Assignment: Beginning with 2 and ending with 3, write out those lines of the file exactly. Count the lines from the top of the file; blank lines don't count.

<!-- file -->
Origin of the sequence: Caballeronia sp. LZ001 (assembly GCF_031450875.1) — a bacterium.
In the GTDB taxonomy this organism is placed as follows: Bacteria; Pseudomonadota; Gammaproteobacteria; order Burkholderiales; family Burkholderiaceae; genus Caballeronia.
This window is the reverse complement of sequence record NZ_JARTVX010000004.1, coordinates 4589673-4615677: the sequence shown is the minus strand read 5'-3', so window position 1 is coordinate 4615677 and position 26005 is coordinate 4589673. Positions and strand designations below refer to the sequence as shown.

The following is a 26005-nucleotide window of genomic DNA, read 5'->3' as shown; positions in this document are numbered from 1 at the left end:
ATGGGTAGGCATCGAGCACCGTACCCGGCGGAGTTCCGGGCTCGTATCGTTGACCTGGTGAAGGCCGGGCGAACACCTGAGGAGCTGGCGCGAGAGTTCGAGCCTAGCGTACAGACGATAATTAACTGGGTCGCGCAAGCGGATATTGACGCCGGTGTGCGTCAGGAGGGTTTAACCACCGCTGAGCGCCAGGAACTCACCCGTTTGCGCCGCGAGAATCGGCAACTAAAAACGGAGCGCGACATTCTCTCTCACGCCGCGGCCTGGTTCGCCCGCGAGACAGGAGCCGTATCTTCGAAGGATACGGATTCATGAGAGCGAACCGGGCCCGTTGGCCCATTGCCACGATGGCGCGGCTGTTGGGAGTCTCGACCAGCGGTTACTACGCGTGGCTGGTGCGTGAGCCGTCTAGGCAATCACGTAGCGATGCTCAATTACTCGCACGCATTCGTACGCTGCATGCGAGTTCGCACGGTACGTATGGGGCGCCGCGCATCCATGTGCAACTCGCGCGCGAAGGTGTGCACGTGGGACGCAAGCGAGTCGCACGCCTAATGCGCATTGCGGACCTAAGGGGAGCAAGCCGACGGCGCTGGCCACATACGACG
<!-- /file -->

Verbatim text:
In the GTDB taxonomy this organism is placed as follows: Bacteria; Pseudomonadota; Gammaproteobacteria; order Burkholderiales; family Burkholderiaceae; genus Caballeronia.
This window is the reverse complement of sequence record NZ_JARTVX010000004.1, coordinates 4589673-4615677: the sequence shown is the minus strand read 5'-3', so window position 1 is coordinate 4615677 and position 26005 is coordinate 4589673. Positions and strand designations below refer to the sequence as shown.